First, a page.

In the past, if you had a tooth with a diseased nerve, you'd probably lose that tooth. Today, with a special dental procedure called Root Canal Treatment, your tooth can be saved. When a tooth is cracked or has a deep cavity, bacteria can enter the pulp tissue and germs can cause an infection inside the tooth. If left untreated, an abscess may form. If the infected tissue is not removed, pain and swelling can result. This can not only injure your jawbones, but it is also detrimental to your overall health.
Root canal treatment involves one to three visits. During treatment, your general dentist or endodontist (a dentist who specializes in problems with the nerves of the teeth) removes the affected tissue. Next, the interior of the tooth will be cleaned and sealed. Finally, the tooth is filled with a dental composite. If your tooth has extensive decay, your doctor may suggest placing a crown to strengthen and protect the tooth from breaking. As long as you continue to care for your teeth and gums with regular brushing, flossing, and checkups, your restored tooth can last a lifetime.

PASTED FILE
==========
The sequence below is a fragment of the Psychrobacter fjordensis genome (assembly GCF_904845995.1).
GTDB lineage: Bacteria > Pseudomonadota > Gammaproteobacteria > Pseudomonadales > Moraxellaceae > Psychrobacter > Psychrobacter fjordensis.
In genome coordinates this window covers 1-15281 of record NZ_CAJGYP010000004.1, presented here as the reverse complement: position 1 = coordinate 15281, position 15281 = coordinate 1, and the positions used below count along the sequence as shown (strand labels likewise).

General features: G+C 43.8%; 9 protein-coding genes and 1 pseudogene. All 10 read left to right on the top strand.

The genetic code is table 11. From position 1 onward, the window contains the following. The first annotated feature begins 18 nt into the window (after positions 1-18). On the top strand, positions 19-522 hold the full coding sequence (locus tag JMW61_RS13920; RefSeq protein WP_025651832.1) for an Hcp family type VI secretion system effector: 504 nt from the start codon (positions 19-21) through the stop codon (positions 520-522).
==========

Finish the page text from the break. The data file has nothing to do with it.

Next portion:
During treatment, the dentist uses local anaesthesia to ensure patients comfort. Most of the time, people will say that a root canal doesn’t hurt any more than getting a simple filling, and they should be able to return to their normal activities immediately. Since a person needing a root canal is often already in extreme pain, the root canal treatment actually provides relief from pain and recovery is very minimal.
When the anaesthesia wears off, it may feel a little sore when chewing with that tooth – especially if the tooth was abscessed prior to treatment. Even though the nerve is no longer inside the tooth, there are still nerve endings around the outside of the tooth that may be inflamed as a result of an abscess or the root canal treatment itself.
It is best to try chewing on the opposite side of the mouth for a few days following the root canal to give the bone and tissues around the tooth time to calm down. Pain or discomfort can be controlled by taking some over-the-counter pain medication when appropriate. Our dentist will advise you on that.